House Speaker Nancy Pelosi said that while she doesn’t believe President Trump is fit for office, she’s also against any plans to impeach. Speaking to the Washington Post, Pelosi said, “This is news. I’m going to give you some news right now because I haven’t said this to any press person before. But since you asked, and I’ve been thinking about this: Impeachment is so divisive to the country that unless there’s something so compelling and overwhelming and bipartisan, I don’t think we should go down that path, because it divides the country.” She continued, “And he’s just not worth it.”
Since Democrats gained control of the House, impeachment has been at the center of commentary and even statements coming from members of Congress themselves. Rep. Rashida Tlaib gave a now-infamous speech vowing to “impeach the mother f****r.” Many progressives from the freshman class joined members in promising oversight to the Executive Branch.
This oversight has so far included hearing testimony from disgraced ex-Trump lawyer Michael Cohen, who will soon begin a 3-year prison sentence for lying to Congress, campaign finance violations and other crimes. There have also been several reports that House members have sent letters inquiring into President Trump’s personal business dealings.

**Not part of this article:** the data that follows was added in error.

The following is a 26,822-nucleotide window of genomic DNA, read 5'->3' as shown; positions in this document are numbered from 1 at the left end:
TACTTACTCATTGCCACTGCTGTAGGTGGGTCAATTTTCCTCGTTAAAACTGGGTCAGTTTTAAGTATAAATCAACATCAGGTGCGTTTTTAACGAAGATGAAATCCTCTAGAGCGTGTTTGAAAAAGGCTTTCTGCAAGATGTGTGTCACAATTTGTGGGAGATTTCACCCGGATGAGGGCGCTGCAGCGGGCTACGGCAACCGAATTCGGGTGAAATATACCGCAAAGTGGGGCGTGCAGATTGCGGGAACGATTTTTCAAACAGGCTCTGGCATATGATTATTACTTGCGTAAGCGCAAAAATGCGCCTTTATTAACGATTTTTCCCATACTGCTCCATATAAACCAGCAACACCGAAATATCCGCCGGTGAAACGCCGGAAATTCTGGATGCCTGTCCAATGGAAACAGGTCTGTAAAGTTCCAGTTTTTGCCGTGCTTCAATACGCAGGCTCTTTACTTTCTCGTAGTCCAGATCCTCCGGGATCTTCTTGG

Echoing Speaker Pelosi’s sentiment, House Intelligence Chairman Adam Schiff told CNN reporter Manu Raju, “If the evidence isn’t sufficient to win bipartisan support for this, putting the country through a failed impeachment isn’t a good idea.” He went on to say, “I think given how polarized the country is right now and given how the Republican members of Congress have prostrated themselves right now in front of the president, in the absence of very graphic evidence, it would be difficult to get support of the Senate.”
Many on the far-left have expressed their unabashed support for immediate impeachment proceedings following the most contentious political climate the United States has seen in decades. This has been met with relentless resistance by members of the Republican Party and conservatives in general.